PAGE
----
Unfortunately he passed away sometime ago at the age of 61.:( I saw him at 11am and left him at 12.30pm and he was gone at 3pm, just devastating for all that knew him.

Kai-Jak, you nailed in three words...........lacking in RESPECT.
 

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nissan gq swb
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I also have never been to a dawn service, and probably never will. Memories are in my mind, dont have to be shown to others to prove you care.

My father served in the WW2, but didnt talk about it to us kids. He spent time in Borneo, and other parts up that way. I still have his medals, and paperwork etc. I just missed out on the Vietnam war callup, but know plenty who went.

Unfortunatelly, I think in the future, the Anzac tradition will fade with the younger attitude.:(
 

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Unfortunatelly, I think in the future, the Anzac tradition will fade with the younger attitude.:(
Only if "we" let it... :(

Certainly alive and well in my Kids and Grandkids who all have the utmost respect for those who have, are and will serve honourably in the ADF.

I'll be putting on the ribbons and going for a wander down the street with a few mates on Monday 'cause I reckon Anzac Day participation means more now than ever before as the list continues to grow of those who will not grow old.
 

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I'm planning to take my wife to her first dawn service at Martin Place on monday. Haven't been in some time since just before my pop died. Can remember me dad taking me to pick pop up and going into the dawn service every year since i was 2. Its been 12 yrs now since he passed. this year will feel kinda funny being the first one without him. Hopefully our kids and their kids will continue some of these traditions that alot of us have grown up with.

A Tribute to ANZAC Day

With their hair a little whiter, their step not quite so sure
Still they march on proudly as they did the year before.
Theirs were the hands that saved us, their courage showed the way
Their lives they laid down for us, that we may live today.

From Gallipoli's rugged hillsides, to the sands of Alamein
On rolling seas and in the skies, those memories will remain.
Of airmen and the sailors, of Lone Pine and Suvla Bay
The boys of the Dardenelles are remembered on this day.

They fought their way through jungles, their blood soaked desert sands
They still remember comrades who rest in foreign lands.
They remember the siege of old Tobruk, the mud of the Kokoda Trail
Some paying the supreme sacrifice with courage that did not fail.
To the icy land of Korea, the steamy jungles of Vietnam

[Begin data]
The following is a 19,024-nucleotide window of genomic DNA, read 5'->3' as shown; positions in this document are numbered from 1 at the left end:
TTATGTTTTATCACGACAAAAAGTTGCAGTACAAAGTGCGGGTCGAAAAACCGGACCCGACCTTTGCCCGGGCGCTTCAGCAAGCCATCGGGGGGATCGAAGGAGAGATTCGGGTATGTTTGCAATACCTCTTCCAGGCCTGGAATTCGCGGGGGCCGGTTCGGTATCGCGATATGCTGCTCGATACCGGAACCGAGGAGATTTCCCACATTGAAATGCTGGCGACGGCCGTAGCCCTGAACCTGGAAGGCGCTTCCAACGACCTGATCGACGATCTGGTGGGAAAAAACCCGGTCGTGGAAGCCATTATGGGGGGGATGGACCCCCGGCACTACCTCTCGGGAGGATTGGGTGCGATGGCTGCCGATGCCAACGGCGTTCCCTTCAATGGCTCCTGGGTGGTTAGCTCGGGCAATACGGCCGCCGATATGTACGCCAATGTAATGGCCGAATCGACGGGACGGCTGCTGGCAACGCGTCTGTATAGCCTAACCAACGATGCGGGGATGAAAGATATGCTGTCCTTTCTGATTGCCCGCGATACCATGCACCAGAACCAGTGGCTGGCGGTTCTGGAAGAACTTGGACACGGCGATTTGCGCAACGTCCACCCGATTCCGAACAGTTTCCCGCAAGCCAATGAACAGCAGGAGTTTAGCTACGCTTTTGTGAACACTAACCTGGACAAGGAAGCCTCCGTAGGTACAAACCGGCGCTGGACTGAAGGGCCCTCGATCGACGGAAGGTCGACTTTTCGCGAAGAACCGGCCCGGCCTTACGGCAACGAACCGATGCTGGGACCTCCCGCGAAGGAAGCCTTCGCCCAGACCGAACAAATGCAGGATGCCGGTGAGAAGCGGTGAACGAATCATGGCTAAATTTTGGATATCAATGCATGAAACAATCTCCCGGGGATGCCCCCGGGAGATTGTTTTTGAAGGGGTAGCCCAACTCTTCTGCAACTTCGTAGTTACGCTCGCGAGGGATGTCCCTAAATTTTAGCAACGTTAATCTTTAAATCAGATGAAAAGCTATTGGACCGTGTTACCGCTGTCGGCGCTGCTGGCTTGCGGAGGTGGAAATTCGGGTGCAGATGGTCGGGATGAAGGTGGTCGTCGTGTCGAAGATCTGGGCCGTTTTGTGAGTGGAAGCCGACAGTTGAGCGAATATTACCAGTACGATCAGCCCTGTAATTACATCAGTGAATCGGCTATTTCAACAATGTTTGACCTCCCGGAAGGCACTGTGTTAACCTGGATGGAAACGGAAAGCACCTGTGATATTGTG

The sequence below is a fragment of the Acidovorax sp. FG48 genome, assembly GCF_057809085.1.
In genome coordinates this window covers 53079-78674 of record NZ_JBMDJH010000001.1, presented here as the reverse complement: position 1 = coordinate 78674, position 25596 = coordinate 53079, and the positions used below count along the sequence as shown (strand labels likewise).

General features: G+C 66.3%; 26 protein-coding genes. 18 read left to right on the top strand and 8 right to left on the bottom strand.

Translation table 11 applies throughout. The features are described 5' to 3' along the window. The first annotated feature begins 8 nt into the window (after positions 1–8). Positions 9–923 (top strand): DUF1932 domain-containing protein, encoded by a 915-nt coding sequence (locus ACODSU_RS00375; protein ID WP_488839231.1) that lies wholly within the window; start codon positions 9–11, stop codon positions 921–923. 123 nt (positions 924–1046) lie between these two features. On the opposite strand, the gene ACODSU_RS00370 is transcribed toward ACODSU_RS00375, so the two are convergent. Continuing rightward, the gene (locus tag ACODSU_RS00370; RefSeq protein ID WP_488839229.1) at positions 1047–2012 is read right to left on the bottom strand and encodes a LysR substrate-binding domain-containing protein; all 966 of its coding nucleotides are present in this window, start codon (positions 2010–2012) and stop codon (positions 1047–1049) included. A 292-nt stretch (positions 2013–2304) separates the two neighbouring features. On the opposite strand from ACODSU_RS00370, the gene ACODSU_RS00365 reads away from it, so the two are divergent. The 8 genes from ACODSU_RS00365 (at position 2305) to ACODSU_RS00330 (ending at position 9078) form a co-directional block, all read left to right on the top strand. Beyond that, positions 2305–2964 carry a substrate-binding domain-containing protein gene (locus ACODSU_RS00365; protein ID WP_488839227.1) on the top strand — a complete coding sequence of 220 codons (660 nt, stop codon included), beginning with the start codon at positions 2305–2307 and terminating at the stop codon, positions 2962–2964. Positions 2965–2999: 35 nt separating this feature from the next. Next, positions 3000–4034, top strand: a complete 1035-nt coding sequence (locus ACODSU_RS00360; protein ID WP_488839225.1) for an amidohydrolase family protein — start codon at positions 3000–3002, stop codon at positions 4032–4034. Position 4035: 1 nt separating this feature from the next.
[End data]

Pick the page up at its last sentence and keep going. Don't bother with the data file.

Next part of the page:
And the heroic battle of Kapyong and that epic victory at Long Tan.

Fathers, sons and brothers, together they fought and died
That we may live in peace together, while at home their mothers cried.
When that final bugle calls them to cross that great divide
Those comrades will be waiting when they reach the other side.

Lest We Forget..
 

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nissan
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Well done mate, we all have a lot to be thankful of, this great land would not be the same without those who fought for it, and died for it.
Here's to any that are left, I am grateful to you and your lost comrades.
Rod.
 

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nissan patrol
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This will be the first year in 30 yrs that I haven't been to an Anzac Service. Always did Dawn Service and then the Main March. I am not well at present and think if I marched i would end up worse off. My physc (i call em my fruit loop controller) reckons thats a good idea too.
 

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I'm not an aussie myself, but since i came to this country, some 40 years ago never missed an anzac service, my thank you to all the diggers that gave their life for this country to be the way it is, the envoy of the whole world. It does remind me of my old man who passed away now of him being in the war in different part of the world.
 

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Well done jelmatt. Good on ya mate.
 

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This will be the first year in 30 yrs that I haven't been to an Anzac Service. Always did Dawn Service and then the Main March. I am not well at present and think if I marched i would end up worse off. My physc (i call em my fruit loop controller) reckons thats a good idea too.
Sounds like you've done ya bit mate, thanks heaps.;)
 

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Lest we forget.

It is our day of National pride and a day we remember those who gave us the ultimate sacrifice.
 

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Unfortunatelly, I think in the future, the Anzac tradition will fade with the younger attitude
In NZ the parades and dawn Service get bigger each year. First ANZAC day back in Oz in 12 years for me, doing dawn Service in Lismore.
I personally reflect on ALL war dead on this day, not just the ANZAC's, my grandmothers brothers were German and died on the eastern front. My father served three tours of Vietnam and he's pretty F'ed up. War is not good and it is not about good and evil, its about politics or religion. If we got rid of both there would be no war.
Al